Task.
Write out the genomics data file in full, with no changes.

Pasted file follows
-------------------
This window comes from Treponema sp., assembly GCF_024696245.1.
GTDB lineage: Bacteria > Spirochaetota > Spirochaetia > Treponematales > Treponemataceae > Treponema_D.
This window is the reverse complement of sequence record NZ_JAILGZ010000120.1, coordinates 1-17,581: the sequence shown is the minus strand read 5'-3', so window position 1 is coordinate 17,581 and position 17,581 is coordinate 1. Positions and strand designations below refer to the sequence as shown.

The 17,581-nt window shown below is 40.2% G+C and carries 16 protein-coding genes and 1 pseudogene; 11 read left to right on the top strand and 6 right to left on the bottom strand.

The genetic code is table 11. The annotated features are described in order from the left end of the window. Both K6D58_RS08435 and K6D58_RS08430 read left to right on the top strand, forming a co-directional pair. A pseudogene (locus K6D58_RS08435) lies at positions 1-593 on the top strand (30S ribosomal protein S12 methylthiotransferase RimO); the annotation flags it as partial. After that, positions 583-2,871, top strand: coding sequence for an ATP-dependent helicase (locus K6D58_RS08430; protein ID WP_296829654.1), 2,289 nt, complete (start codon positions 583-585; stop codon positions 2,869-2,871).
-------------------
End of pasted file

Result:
This window comes from Treponema sp., assembly GCF_024696245.1.
GTDB lineage: Bacteria > Spirochaetota > Spirochaetia > Treponematales > Treponemataceae > Treponema_D.
This window is the reverse complement of sequence record NZ_JAILGZ010000120.1, coordinates 1-17,581: the sequence shown is the minus strand read 5'-3', so window position 1 is coordinate 17,581 and position 17,581 is coordinate 1. Positions and strand designations below refer to the sequence as shown.

The 17,581-nt window shown below is 40.2% G+C and carries 16 protein-coding genes and 1 pseudogene; 11 read left to right on the top strand and 6 right to left on the bottom strand.

The genetic code is table 11. The annotated features are described in order from the left end of the window. Both K6D58_RS08435 and K6D58_RS08430 read left to right on the top strand, forming a co-directional pair. A pseudogene (locus K6D58_RS08435) lies at positions 1-593 on the top strand (30S ribosomal protein S12 methylthiotransferase RimO); the annotation flags it as partial. After that, positions 583-2,871, top strand: coding sequence for an ATP-dependent helicase (locus K6D58_RS08430; protein ID WP_296829654.1), 2,289 nt, complete (start codon positions 583-585; stop codon positions 2,869-2,871).